* indicates required

Guides get a taste of engineerting careers

They had a taste of the new Innovate skills builder during their visit, part of a partnership between the national Girlguiding charity engineering, consulting and infrastructure support services company Amey, to empower and encourage more girls and young women to consider careers in science, technology, engineering and maths.The three-year partnership comes after Girlguiding’s Girls’ Attitudes Survey results from the past three years show that more needs to be done to encourage girls and young women to pursue careers in STEM:
– Only 3% of girls aged 7-10 would consider a career in engineering (2015)
– 52% of girls aged 11-21 think STEM subjects have an image of being more for boys (2016)
– 20% of girls aged 11-21 think physics is more for boys and 29% think computing is more for boys (2017)
Emily, 18, an Olney Senior Section member, said: “I think it’s important for women to be seen and valued in science and technology. Most of my science teachers are men and I’m the only girl in my maths A-level class.
“From my experience boys seem to get more support from teachers in science, and while girls get support too, they often have to go out of their way to find it.
“In Girlguiding you’re allowed to be yourself and that really helps girls to be able to get into STEM. It’s really exciting that the new Innovate skills builder will teach girls from a young age that STEM is there and it’s achievable.”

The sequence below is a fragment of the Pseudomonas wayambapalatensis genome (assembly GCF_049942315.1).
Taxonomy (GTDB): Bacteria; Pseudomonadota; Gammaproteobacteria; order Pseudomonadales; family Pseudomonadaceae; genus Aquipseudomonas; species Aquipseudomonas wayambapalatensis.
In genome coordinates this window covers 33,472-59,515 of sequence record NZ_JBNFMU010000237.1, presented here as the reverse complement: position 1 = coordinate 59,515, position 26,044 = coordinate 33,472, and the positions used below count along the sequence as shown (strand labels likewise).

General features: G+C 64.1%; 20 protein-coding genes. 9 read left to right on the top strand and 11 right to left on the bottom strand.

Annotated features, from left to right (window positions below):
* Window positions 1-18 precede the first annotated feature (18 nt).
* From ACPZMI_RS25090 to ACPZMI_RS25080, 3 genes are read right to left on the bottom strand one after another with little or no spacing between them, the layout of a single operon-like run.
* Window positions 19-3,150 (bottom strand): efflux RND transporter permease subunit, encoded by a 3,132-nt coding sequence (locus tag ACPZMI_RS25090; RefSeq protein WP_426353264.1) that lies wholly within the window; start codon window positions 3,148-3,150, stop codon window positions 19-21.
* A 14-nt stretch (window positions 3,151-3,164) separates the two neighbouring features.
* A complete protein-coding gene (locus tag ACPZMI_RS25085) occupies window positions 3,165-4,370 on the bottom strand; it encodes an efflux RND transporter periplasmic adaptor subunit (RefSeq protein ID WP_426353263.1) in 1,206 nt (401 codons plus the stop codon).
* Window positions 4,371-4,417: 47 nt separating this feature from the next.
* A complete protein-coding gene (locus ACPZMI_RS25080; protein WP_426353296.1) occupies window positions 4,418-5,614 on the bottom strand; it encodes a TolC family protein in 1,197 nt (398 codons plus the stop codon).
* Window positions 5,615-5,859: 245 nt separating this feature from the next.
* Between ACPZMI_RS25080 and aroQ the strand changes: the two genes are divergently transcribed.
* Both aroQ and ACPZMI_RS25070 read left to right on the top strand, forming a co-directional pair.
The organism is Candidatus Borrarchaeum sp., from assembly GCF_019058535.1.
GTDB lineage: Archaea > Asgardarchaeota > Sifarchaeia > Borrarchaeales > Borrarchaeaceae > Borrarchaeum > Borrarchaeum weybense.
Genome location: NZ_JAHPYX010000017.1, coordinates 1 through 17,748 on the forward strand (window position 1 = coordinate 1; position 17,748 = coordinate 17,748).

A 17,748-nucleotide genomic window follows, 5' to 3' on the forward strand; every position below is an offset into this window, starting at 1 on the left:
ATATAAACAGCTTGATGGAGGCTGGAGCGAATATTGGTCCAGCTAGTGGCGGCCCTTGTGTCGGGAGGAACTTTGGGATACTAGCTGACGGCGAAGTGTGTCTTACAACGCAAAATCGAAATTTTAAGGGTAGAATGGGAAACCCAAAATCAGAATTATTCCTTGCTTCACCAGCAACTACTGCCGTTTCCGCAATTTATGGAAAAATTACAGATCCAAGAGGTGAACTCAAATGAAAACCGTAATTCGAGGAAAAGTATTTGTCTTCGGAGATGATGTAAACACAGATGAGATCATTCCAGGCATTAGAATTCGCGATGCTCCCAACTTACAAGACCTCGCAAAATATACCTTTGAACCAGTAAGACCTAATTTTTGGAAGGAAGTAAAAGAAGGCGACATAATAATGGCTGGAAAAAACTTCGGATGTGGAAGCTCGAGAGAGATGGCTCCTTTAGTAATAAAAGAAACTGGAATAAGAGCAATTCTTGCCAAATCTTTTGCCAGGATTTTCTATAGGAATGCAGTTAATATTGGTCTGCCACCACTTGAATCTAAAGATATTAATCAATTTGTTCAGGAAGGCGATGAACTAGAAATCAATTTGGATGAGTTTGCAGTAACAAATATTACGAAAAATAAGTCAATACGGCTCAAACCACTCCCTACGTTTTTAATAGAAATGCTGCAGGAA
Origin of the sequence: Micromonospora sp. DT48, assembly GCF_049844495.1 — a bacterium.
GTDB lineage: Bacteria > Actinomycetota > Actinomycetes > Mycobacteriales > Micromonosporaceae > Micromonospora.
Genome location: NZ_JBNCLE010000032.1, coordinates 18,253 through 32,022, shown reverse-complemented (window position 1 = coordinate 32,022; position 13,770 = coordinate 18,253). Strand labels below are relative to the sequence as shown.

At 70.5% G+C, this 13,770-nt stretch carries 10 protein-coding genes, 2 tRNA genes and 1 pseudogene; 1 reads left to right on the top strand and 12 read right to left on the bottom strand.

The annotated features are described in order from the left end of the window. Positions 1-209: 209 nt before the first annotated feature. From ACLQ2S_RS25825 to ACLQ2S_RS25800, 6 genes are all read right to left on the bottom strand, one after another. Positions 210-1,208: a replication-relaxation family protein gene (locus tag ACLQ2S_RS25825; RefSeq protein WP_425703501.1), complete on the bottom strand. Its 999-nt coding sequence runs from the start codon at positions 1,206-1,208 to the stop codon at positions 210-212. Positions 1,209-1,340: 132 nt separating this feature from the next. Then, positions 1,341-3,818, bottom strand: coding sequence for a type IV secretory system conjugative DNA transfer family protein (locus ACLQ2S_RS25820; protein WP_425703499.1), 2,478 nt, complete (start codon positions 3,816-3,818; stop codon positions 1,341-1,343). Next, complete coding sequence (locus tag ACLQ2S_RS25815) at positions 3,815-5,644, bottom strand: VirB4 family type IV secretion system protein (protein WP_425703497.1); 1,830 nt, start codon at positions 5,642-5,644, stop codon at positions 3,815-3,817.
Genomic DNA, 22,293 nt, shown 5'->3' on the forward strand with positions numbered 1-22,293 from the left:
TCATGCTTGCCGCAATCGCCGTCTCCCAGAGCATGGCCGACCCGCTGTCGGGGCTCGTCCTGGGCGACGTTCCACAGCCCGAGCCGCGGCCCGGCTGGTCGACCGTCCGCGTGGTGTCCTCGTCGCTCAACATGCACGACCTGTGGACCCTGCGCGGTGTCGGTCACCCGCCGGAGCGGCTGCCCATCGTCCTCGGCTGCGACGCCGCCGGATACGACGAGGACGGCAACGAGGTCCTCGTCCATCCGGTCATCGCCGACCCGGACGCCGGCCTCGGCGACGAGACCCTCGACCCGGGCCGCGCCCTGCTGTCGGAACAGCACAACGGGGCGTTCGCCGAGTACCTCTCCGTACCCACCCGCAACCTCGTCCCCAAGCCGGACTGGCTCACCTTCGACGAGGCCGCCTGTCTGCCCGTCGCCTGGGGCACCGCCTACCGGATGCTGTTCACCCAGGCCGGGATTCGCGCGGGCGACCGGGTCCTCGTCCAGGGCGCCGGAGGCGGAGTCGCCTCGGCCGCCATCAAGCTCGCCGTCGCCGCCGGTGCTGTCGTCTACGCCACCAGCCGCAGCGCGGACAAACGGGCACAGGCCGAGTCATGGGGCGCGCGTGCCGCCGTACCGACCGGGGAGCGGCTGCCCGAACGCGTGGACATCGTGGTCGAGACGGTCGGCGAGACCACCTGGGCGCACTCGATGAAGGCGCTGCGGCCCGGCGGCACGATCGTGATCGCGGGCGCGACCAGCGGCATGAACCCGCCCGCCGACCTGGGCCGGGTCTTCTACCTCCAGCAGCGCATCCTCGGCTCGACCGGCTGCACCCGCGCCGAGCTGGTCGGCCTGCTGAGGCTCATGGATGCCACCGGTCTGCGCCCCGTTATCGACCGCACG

The Innovate skills builders recognise the core skills girls develop through guiding – from survival skills and innovation to leadership and communication. Girls will build on these skills as they move through each section, helping to ensure continuity in their guiding.
Girlguiding estimate that over 150,000 girls will complete the Innovate skills builder every year.
Amey’s consulting and rail managing director Nicola Hindle said: “Inspiring more girls to see a career using STEM subjects is a priority to us and we’re really excited to strengthen our existing commitment to addressing the industry’s gender imbalance through our partnership with Girlguiding.
“The charity is synonymous with teaching girls new skills in a safe and fun environment and we’re thrilled to have the opportunity to use our vast expertise to design and support this ground-breaking new programme.
“We have high aspirations that our work with Girlguiding will result in a new generation of women leading the UK forward, innovating in STEM.”
The government’s minister for the year of engineering Nusrat Ghani said: “Girlguiding provides an excellent platform for girls to develop themselves to become confident young women who are able to reach their full potential. The Innovate skills builder badge is an excellent way of giving girls a flavour of how interesting and rewarding a career in STEM can be.
“Girls are often drawn to careers where they feel they can make a difference in improving and enriching others’ lives. In the Year of Engineering, I hope that it will inspire and encourage girls to take a closer look behind engineering, and STEM subjects more widely, so they can discover for themselves how by studying these subjects, they too can make a positive difference to society and the world around us.”

More from Bedford: